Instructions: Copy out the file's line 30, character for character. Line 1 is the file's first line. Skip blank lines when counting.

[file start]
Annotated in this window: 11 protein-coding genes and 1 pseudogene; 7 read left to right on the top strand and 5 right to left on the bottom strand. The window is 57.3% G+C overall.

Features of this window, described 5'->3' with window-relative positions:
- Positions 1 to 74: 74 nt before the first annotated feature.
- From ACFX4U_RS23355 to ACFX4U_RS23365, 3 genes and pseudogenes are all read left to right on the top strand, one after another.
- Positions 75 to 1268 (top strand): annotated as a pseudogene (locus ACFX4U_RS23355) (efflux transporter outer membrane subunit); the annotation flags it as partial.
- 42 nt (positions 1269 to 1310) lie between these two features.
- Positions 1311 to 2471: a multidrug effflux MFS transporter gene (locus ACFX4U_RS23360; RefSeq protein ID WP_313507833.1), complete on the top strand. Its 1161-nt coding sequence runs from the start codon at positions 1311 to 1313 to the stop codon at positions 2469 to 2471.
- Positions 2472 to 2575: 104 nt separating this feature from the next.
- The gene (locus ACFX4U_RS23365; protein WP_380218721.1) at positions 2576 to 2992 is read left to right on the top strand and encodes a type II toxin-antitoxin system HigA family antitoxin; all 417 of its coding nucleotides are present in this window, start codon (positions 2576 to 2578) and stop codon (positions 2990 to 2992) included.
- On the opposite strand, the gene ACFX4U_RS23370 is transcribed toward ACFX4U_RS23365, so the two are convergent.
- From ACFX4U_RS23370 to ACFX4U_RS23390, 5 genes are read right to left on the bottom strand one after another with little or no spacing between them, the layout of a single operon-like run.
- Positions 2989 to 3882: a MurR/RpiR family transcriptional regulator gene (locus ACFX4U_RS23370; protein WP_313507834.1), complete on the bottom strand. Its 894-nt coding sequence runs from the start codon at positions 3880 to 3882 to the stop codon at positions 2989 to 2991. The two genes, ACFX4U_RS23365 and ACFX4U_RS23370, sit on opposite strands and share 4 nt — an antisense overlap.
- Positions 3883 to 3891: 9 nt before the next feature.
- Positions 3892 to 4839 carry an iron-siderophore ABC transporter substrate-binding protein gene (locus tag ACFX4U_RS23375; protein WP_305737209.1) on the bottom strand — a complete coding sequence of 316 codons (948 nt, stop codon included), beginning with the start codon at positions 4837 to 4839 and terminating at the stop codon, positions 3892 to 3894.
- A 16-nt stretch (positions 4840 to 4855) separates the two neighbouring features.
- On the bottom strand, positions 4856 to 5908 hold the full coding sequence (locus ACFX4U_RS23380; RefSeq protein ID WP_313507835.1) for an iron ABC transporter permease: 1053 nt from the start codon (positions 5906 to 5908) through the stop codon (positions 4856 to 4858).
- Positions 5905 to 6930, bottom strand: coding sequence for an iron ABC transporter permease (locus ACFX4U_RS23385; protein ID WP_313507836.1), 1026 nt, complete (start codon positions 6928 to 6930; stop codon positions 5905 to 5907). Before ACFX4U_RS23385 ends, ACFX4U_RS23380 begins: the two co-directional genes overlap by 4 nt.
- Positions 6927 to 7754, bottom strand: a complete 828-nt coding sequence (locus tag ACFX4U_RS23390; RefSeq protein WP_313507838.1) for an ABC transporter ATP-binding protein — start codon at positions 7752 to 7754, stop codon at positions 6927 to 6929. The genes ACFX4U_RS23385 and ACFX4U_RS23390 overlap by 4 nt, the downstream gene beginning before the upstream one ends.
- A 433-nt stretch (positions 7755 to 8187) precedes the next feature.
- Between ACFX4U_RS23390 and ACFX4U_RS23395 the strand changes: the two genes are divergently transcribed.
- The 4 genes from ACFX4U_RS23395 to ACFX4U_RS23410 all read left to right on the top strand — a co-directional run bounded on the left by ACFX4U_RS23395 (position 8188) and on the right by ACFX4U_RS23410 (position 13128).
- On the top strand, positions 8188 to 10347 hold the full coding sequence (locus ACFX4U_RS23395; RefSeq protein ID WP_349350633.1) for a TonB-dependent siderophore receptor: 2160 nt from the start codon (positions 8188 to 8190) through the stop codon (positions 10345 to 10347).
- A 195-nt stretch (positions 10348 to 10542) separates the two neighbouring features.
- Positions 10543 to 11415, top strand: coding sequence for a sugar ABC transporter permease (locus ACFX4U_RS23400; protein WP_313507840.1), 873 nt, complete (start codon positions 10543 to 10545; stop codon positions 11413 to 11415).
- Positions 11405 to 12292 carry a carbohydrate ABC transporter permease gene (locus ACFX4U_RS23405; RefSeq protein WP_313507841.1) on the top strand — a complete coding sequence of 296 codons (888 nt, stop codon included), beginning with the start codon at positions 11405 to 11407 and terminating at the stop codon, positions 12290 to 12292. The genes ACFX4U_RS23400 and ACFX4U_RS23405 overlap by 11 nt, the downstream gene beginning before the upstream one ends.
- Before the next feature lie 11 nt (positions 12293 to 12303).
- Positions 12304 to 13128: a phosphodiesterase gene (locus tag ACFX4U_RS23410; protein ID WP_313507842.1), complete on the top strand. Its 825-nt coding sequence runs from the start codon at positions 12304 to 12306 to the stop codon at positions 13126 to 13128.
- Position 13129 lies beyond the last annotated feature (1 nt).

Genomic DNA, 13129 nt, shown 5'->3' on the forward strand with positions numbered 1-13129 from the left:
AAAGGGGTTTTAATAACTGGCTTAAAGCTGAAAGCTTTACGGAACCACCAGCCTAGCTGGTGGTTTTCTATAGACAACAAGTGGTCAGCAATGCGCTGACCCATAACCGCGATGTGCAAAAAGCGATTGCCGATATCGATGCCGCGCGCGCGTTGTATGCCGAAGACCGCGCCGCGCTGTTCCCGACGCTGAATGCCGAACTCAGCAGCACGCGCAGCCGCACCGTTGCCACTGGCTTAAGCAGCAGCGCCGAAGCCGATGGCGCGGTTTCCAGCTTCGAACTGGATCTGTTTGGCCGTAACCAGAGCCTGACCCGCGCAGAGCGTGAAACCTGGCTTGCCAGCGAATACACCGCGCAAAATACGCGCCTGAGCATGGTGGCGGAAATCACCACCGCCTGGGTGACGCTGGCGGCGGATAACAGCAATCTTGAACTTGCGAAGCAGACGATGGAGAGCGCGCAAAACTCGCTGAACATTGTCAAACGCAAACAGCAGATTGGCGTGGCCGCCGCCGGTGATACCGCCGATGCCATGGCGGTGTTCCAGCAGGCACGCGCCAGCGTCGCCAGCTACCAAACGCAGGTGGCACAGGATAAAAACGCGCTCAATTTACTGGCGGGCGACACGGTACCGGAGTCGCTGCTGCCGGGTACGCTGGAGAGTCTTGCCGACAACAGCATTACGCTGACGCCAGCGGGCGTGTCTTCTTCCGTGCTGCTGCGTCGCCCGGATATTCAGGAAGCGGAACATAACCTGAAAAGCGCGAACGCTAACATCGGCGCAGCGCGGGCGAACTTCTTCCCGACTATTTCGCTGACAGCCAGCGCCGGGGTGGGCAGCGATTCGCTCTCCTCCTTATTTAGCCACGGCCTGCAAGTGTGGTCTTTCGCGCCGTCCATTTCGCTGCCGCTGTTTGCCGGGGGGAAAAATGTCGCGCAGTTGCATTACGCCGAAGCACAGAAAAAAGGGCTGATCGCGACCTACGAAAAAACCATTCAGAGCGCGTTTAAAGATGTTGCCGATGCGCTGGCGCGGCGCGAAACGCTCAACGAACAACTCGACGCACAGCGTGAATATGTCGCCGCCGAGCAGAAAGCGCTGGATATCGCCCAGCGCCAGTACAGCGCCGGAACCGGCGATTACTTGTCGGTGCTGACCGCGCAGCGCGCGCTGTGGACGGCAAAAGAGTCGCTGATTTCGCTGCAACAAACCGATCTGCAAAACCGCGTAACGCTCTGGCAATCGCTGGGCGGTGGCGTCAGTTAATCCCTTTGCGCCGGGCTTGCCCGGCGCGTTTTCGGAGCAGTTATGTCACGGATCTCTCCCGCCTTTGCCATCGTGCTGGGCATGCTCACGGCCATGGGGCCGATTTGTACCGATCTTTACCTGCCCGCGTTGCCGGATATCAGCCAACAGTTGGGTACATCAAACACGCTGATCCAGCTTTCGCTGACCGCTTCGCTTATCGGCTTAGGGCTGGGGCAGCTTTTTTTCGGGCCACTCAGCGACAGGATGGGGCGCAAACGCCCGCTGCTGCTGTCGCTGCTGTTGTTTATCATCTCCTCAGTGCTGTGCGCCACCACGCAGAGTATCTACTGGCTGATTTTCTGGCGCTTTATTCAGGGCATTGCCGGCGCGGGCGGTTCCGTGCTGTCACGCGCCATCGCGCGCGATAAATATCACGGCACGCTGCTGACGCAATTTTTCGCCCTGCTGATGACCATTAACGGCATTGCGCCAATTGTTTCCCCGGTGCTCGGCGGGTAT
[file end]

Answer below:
AAAGGGGTTTTAATAACTGGCTTAAAGCTGAAAGCTTTACGGAACCACCAGCCTAGCTGGTGGTTTTCTATAGACAACAAGTGGTCAGCAATGCGCTGACCCATAACCGCGATGTGCAAAAAGCGATTGCCGATATCGATGCCGCGCGCGCGTTGTATGCCGAAGACCGCGCCGCGCTGTTCCCGACGCTGAATGCCGAACTCAGCAGCACGCGCAGCCGCACCGTTGCCACTGGCTTAAGCAGCAGCGCCGAAGCCGATGGCGCGGTTTCCAGCTTCGAACTGGATCTGTTTGGCCGTAACCAGAGCCTGACCCGCGCAGAGCGTGAAACCTGGCTTGCCAGCGAATACACCGCGCAAAATACGCGCCTGAGCATGGTGGCGGAAATCACCACCGCCTGGGTGACGCTGGCGGCGGATAACAGCAATCTTGAACTTGCGAAGCAGACGATGGAGAGCGCGCAAAACTCGCTGAACATTGTCAAACGCAAACAGCAGATTGGCGTGGCCGCCGCCGGTGATACCGCCGATGCCATGGCGGTGTTCCAGCAGGCACGCGCCAGCGTCGCCAGCTACCAAACGCAGGTGGCACAGGATAAAAACGCGCTCAATTTACTGGCGGGCGACACGGTACCGGAGTCGCTGCTGCCGGGTACGCTGGAGAGTCTTGCCGACAACAGCATTACGCTGACGCCAGCGGGCGTGTCTTCTTCCGTGCTGCTGCGTCGCCCGGATATTCAGGAAGCGGAACATAACCTGAAAAGCGCGAACGCTAACATCGGCGCAGCGCGGGCGAACTTCTTCCCGACTATTTCGCTGACAGCCAGCGCCGGGGTGGGCAGCGATTCGCTCTCCTCCTTATTTAGCCACGGCCTGCAAGTGTGGTCTTTCGCGCCGTCCATTTCGCTGCCGCTGTTTGCCGGGGGGAAAAATGTCGCGCAGTTGCATTACGCCGAAGCACAGAAAAAAGGGCTGATCGCGACCTACGAAAAAACCATTCAGAGCGCGTTTAAAGATGTTGCCGATGCGCTGGCGCGGCGCGAAACGCTCAACGAACAACTCGACGCACAGCGTGAATATGTCGCCGCCGAGCAGAAAGCGCTGGATATCGCCCAGCGCCAGTACAGCGCCGGAACCGGCGATTACTTGTCGGTGCTGACCGCGCAGCGCGCGCTGTGGACGGCAAAAGAGTCGCTGATTTCGCTGCAACAAACCGATCTGCAAAACCGCGTAACGCTCTGGCAATCGCTGGGCGGTGGCGTCAGTTAATCCCTTTGCGCCGGGCTTGCCCGGCGCGTTTTCGGAGCAGTTATGTCACGGATCTCTCCCGCCTTTGCCATCGTGCTGGGCATGCTCACGGCCATGGGGCCGATTTGTACCGATCTTTACCTGCCCGCGTTGCCGGATATCAGCCAACAGTTGGGTACATCAAACACGCTGATCCAGCTTTCGCTGACCGCTTCGCTTATCGGCTTAGGGCTGGGGCAGCTTTTTTTCGGGCCACTCAGCGACAGGATGGGGCGCAAACGCCCGCTGCTGCTGTCGCTGCTGTTGTTTATCATCTCCTCAGTGCTGTGCGCCACCACGCAGAGTATCTACTGGCTGATTTTCTGGCGCTTTATTCAGGGCATTGCCGGCGCGGGCGGTTCCGTGCTGTCACGCGCCATCGCGCGCGATAAATATCACGGCACGCTGCTGACGCAATTTTTCGCCCTGCTGATGACCATTAACGGCATTGCGCCAATTGTTTCCCCGGTGCTCGGCGGGTAT